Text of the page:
Don’t Worry, The Cookie Monster Remains Essentially The Same

Yesterday on The View, the ladies thought it was absurd that the Cookie Monster would be appearing in a Healthy Eating PSA with Agriculture Secretary Vilsack . The PSA was produced with Sesame Workshop and features Cookie Monster, Vilsack and Broccoli talking about the importance of eating a “rainbow” of foods (especially fruits and vegetables) everyday. What’s wrong with that?

When PBS announced first announced it would be making some changes in its 35th season of Sesame Street in 2006, many people rushed to criticize. The thing that raised the greatest alarm was that the Cookie Monster would now advocate healthier eating. This is association between the Cookie Monster and healthier eating isn’t exactly news.

So many of us have grown up on Sesame Street that we feel we know the Cookie Monster and his now famous song “C is for Cookie, That’s Good Enough for Me.” There is no need to panic, however. That song won’t change, nor will the Cookie Monster character. Sesame Street emphasizes “Healthy Habits for Life” in an effort to combat soaring childhood obesity rates. The Cookie Monster simply eats fewer cookies and along with the rest of the monsters on the show and the millions of children watching at home, will learn about healthy foods and physical activity.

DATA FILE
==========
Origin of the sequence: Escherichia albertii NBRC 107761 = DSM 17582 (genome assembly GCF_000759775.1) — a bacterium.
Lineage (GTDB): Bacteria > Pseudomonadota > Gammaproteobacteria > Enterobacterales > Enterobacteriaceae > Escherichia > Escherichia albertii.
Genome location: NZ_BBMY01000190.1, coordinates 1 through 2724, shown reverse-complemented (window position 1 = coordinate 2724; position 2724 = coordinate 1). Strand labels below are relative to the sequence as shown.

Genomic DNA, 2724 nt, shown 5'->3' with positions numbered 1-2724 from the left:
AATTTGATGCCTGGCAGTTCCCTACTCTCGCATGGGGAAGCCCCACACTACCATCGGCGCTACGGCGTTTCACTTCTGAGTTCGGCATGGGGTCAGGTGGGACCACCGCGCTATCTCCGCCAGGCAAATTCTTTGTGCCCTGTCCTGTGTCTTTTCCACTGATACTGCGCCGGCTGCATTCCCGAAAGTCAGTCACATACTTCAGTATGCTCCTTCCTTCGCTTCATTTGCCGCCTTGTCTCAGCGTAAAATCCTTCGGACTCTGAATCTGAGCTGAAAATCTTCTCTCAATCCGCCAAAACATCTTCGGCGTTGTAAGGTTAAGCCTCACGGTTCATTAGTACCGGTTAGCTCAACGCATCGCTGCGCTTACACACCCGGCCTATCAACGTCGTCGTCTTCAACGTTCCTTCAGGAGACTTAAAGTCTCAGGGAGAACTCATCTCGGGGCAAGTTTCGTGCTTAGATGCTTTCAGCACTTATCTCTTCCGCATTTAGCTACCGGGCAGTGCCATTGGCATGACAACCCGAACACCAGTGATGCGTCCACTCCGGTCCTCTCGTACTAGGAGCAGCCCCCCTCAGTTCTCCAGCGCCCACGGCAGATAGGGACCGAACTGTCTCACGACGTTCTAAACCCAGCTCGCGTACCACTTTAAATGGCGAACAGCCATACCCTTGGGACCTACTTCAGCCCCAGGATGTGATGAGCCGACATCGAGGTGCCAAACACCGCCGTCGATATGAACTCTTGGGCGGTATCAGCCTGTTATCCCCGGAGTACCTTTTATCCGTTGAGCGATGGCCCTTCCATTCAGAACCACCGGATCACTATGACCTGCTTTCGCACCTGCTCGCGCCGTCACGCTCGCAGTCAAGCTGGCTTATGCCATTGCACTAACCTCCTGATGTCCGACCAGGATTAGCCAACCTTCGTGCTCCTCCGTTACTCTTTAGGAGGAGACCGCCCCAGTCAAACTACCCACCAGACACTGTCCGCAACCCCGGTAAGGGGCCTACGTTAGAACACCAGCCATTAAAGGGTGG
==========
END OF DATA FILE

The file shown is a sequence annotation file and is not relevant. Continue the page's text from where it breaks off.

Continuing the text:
He does have another song now too. “A Cookie is a Sometimes Food” will help illustrate that there is a difference between a “sometimes” food and an “anytime” food. Talking vegetables and guest stars are also involved in the new healthy themes. This is something that will benefit both children and even many parents.

Rather than rush to criticize, tune in and realize that Sesame Street is doing exactly what it has done to be so successful over the past 39 years, it is changing to best reach today’s children. Without this modernization, Sesame Street would just be an old relic. I look forward to these and other changes.

Most adults do fear change. One of Sesame Street’s goals has been to help children adjust to unavoidable and sometimes upsetting changes. When the actor (Will Lee) who played Mr. Hooper died in 1982, a Sesame Street episode delicately and honestly addressed the fact that that Mr. Hooper would not be coming back. Like real family members who die, he was not replaced by another character or forgotten. His store remains and Big Bird still has a picture of him above his nest. After 9/11, Sesame Street focused an episode on overcoming loss. A grease fire at Hooper’s Store addressed fear. Firefighters rushed in to save the store and Elmo learned a great deal about the admirable work firefighters perform.

Childhood obesity is a serious issue and we should applaud the producers for addressing it. Times evolve and the show must evolve with it. Thank you Sesame Street for remembering your audience and for not taking us for granted.


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